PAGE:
Moving onto the highly scientific room dedicated to the process of making beer. Some of the best memories from science class were of our over-excited British teacher accidently lighting experiments on fire (then expelling a score of creative British curses which I really should have kept a note of). Fire was actually a recurring theme in the most exciting science lessons. My all-time favourite had to be watching my classmate’s hair catch alight as she tried to put out a match. The short ignition time just proved how much hair product she was using. Unfortunately, the scientific ‘Heineken’ experience had no fire display to distract me from my learning; just cold, hard facts about the brewing process. Another, sneakier tactic to hold our attention was implemented: using attractive Dutch men to brief us on the process. If only the science teachers at my school had a smile like his (or weren’t all gay), I may have listened a bit harder. The age old interactive-learning trick keeps us glued to our seats. We are allowed to smell the barley and hops, and the fun doesn’t stop there. A sample of ‘wort’ is provided, the liquid made when the crushed Barley is mixed with water, something I probably could have lived without ever tasting. What a ridiculous question, tour group! Of course we can’t see the special strain of yeast, because it’s a family secret. Who knows what evil underground brewers are on the tour, ready to steal Heineken’s ‘best kept secret’?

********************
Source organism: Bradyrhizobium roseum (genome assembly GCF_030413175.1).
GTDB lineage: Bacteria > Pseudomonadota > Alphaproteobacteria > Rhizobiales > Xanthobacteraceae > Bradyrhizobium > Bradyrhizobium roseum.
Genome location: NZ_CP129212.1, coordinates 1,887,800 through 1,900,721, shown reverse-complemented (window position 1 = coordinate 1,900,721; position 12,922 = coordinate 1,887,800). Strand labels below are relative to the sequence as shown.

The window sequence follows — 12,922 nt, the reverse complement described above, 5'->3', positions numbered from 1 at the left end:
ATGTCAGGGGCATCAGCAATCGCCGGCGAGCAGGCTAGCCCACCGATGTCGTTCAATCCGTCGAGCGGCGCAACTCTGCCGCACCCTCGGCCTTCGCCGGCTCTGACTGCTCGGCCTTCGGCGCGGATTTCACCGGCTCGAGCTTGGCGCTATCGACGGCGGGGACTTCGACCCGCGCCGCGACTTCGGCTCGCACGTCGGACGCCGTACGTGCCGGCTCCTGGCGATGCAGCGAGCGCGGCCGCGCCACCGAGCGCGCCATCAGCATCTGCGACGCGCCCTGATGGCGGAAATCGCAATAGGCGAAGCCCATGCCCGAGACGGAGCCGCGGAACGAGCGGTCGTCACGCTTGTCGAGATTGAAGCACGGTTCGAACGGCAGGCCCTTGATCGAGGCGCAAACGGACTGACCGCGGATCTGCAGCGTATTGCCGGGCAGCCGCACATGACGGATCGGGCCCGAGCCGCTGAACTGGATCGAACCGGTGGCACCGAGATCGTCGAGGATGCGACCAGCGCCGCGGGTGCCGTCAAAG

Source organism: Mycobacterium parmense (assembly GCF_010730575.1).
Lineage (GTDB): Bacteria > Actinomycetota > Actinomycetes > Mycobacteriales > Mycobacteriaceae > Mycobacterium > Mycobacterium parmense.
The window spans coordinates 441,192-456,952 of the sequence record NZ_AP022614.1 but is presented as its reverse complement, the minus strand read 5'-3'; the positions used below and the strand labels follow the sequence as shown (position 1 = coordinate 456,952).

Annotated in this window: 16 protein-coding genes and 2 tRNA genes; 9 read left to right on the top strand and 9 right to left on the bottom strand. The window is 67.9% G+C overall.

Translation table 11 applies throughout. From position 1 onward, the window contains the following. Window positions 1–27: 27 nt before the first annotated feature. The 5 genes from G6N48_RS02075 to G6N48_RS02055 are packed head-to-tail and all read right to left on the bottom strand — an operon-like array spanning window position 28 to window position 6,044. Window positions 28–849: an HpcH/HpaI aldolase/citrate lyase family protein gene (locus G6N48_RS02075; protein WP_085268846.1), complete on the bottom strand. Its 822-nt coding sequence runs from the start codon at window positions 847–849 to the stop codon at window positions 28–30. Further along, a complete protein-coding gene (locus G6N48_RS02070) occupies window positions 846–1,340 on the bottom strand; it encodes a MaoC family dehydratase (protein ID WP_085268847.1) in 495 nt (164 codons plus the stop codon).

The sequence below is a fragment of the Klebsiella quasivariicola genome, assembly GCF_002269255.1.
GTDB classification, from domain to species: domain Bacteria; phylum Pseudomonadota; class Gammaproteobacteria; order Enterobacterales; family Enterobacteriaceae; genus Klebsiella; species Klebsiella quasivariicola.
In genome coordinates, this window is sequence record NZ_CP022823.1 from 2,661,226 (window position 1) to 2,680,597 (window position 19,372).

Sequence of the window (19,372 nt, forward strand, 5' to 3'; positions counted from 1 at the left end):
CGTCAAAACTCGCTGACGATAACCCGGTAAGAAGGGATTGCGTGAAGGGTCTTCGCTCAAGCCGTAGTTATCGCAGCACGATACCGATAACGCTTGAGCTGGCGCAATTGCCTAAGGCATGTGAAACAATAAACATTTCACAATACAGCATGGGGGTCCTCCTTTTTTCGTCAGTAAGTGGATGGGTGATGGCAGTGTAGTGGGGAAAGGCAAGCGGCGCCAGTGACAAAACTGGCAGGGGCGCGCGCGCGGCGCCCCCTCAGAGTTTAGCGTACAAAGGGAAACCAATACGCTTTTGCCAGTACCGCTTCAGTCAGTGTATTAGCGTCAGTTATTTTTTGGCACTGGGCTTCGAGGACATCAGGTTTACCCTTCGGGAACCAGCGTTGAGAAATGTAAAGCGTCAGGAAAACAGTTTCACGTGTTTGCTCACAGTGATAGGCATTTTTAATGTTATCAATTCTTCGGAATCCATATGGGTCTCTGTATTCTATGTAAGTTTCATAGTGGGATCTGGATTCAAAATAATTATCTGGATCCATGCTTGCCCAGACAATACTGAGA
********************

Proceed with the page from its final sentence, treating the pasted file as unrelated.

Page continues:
The Brewing Room, sans good-looking dude...

The Biology and Agricultural class is kept short. We are led past a bunch of stables containing Heineken’s beautiful, strong delivery horses. I don’t know who they think will believe that these horses are still actually used to drag delivery carts, despite the fact the pamphlet says they are. Is it ethical to keep horses cooped up in a commercial ‘museum’ when they are not needed for any practical purpose? Well, Heineken seems to think so.

Now, the long-awaited excursion. It never seemed to matter what the destination was, to me an excursion was a day off school (with an educational purpose, of course). In year 7, my school seemed to think that Luna Park was intrinsically linked to Mathematics. I searched for the link between counting lockers at Coney Island and Pythagoras’ theorem, but it would have been wrong (and probably a bit nerdy) to complain. Well, Heineken’s ‘We Brew You’  ride had a plethora of educational links, which is probably why it failed to thrill me in any way, much like counting lockers at Luna Park. A pathetic splattering of water ‘sprays’ on us as we ‘fall into the brewing machine’. The moving platform under our feet sways ever so slightly as the hops are ‘mixed into our brew’. I won’t soon forget the red lights blazing down on us as we are ‘heated to ferment’. I guess a ride’s a ride, and we definitely needed a break from the information overload.